But for all of you who can’t grasp that ableist language can be harmful, let me put it into a way you can understand.

Above is the actual title of a recent article in the New York Times.  Now, granted this is an op-ed column.  But let’s change the ableist language to let’s say…. Misogynistic language:

Clinton vs Press: Cunty, bitchy love.

Racist language:

Obama vs Press: Nigger, monkey love

Homophobic language:

Anderson Cooper vs Press: Faggoty, no homo love

Not ok, right?  Now I can write a racist paragraph or homophobic paragraph or misogynistic paragraph to prove my point, but I don’t think that’s necessary. #EndAbleism 

Why Can’t We Have Our Own Shit?: Alt-Black Perspectives

Last night, I went to sleep after reading a few tweets about the Black Perspectives blog.  They were disturbing.  To sum it up, white writers were contributing to the Black Perspectives blog.  How?  Why?  Like WTF?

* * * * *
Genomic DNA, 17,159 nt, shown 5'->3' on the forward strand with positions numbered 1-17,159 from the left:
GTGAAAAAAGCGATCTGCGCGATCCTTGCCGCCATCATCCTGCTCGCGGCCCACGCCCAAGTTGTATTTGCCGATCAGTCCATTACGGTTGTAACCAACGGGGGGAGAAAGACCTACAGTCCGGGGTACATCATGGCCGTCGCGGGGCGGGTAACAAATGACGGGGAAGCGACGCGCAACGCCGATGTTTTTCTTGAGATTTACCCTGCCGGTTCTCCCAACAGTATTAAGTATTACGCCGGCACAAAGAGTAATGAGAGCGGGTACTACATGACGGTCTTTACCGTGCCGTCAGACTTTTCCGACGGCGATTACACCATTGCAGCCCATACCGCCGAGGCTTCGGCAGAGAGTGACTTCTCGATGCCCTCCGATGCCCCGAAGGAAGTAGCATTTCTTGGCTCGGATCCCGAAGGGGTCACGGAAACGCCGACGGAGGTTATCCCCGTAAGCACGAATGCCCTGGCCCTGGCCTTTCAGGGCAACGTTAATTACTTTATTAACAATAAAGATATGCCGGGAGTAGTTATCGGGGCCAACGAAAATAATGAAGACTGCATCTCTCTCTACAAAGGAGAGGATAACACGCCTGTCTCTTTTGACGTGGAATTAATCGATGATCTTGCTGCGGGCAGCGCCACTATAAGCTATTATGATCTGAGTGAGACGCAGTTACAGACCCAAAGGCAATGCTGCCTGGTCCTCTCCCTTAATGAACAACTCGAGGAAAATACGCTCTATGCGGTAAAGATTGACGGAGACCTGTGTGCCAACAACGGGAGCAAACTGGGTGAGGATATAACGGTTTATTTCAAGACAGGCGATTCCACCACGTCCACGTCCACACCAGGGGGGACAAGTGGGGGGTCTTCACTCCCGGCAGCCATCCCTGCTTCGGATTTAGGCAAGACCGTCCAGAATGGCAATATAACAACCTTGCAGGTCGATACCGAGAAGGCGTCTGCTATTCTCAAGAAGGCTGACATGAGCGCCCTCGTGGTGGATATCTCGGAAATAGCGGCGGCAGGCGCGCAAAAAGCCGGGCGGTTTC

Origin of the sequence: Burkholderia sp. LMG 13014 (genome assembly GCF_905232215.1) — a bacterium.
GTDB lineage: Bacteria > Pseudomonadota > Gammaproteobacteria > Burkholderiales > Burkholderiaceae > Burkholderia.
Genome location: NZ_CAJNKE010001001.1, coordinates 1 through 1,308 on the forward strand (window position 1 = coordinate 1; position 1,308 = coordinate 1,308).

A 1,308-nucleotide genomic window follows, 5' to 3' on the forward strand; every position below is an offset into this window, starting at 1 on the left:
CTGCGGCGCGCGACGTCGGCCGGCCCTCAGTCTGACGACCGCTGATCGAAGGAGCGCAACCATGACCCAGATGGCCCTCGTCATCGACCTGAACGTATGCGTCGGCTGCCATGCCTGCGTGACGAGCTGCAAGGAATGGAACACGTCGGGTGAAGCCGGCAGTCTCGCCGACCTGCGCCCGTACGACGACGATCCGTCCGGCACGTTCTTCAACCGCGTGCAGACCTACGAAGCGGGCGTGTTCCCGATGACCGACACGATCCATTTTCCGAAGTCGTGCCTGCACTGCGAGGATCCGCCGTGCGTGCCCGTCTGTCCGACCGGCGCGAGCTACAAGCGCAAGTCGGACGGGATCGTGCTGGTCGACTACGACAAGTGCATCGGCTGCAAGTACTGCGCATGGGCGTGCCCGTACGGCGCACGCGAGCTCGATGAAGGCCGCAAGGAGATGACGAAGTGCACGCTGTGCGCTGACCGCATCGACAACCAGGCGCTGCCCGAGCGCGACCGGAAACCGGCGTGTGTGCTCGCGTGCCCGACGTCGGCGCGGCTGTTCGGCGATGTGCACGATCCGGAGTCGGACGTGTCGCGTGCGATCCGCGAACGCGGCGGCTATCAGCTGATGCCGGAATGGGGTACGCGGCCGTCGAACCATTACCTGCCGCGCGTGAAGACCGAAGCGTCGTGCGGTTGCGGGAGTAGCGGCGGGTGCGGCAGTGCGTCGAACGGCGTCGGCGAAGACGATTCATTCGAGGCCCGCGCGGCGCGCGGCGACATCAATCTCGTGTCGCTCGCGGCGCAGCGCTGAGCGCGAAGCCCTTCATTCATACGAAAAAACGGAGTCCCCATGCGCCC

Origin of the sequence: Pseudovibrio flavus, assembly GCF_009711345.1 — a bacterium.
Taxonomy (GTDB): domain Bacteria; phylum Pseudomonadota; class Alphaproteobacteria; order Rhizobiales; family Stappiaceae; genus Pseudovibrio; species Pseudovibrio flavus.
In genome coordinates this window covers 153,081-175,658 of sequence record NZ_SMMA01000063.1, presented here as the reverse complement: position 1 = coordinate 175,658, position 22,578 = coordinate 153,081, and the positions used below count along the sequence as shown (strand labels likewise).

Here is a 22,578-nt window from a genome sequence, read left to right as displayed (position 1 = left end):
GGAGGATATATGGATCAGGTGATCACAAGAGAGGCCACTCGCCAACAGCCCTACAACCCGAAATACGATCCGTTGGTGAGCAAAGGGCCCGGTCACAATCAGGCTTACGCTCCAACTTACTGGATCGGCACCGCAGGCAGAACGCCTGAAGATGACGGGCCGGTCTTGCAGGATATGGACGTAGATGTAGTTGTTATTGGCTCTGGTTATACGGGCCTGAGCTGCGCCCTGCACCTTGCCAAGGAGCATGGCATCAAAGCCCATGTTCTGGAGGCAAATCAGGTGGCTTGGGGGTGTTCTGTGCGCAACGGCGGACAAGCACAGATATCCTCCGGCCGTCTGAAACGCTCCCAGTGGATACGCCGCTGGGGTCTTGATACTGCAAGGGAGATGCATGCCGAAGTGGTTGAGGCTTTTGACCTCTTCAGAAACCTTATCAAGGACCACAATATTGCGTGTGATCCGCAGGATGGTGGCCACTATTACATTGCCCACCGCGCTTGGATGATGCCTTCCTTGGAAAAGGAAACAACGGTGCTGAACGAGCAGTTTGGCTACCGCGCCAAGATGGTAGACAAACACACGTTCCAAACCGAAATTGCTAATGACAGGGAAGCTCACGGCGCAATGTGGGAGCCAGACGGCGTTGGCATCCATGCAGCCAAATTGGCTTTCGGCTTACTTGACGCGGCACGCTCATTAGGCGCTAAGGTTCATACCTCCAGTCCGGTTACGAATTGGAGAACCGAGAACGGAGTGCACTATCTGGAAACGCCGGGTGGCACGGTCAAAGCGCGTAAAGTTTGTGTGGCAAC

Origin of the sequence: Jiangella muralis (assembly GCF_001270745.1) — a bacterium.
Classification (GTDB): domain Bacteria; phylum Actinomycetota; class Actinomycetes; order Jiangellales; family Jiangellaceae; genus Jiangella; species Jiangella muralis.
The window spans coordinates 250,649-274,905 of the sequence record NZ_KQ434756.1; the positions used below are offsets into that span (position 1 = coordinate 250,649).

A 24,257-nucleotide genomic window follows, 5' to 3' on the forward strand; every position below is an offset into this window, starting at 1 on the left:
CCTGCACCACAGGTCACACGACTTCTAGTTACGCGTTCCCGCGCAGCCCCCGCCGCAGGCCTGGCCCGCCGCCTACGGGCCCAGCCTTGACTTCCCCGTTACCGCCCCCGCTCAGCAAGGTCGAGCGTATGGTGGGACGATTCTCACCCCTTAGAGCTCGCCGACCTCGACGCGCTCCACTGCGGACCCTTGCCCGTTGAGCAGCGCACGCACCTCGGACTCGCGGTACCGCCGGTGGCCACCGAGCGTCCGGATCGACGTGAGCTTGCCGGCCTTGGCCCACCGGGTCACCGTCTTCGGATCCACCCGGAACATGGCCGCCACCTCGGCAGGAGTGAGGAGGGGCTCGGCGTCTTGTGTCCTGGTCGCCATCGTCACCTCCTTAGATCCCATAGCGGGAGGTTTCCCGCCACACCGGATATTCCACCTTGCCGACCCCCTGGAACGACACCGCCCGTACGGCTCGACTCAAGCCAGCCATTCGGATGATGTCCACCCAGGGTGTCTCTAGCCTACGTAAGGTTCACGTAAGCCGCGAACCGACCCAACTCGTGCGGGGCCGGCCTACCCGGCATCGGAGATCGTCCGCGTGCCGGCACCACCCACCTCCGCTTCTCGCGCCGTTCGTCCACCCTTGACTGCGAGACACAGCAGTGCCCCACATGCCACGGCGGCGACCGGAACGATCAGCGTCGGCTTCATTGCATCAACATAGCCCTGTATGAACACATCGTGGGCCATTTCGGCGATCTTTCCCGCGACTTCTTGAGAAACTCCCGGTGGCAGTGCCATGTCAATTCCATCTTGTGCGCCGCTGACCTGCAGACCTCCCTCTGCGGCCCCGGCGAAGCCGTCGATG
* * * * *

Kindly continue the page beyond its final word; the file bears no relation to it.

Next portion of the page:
I woke up this morning and I reached out to my gf to see if she was following.  After a long discussion, I said this is not the space for inclusion and she responded “Why can’t we have our own shit?” EXACTLY THIS!!!

I was very annoyed.  But moreso, I was hurt.  I really championed Black Perspectives because that’s what I thought it was.  I thought “This is great.  It’s thought pieces for us and by us.” And to see it infiltrated by white people— No that’s not accurate—to see US invite white writers/scholars into our space of black thought and perspective was and is overwhelming.  Like WTF do we have to do to have a Black space?  Free of white thought?  The editor, Keisha N. Blain, had this to say of the engagement that occurred on Twitter on this subject:

“Many used the opportunity to publicly denounce AAIHS for having white bloggers in general. They accused us of creating a space to amplify white voices over black ones. I’ll leave it up to readers to decide if that’s the case. What I will say is that as an organization and as a blog, we value diversity and inclusion and ensure that pieces are accurate in their portrayal of black thought, history, and culture.”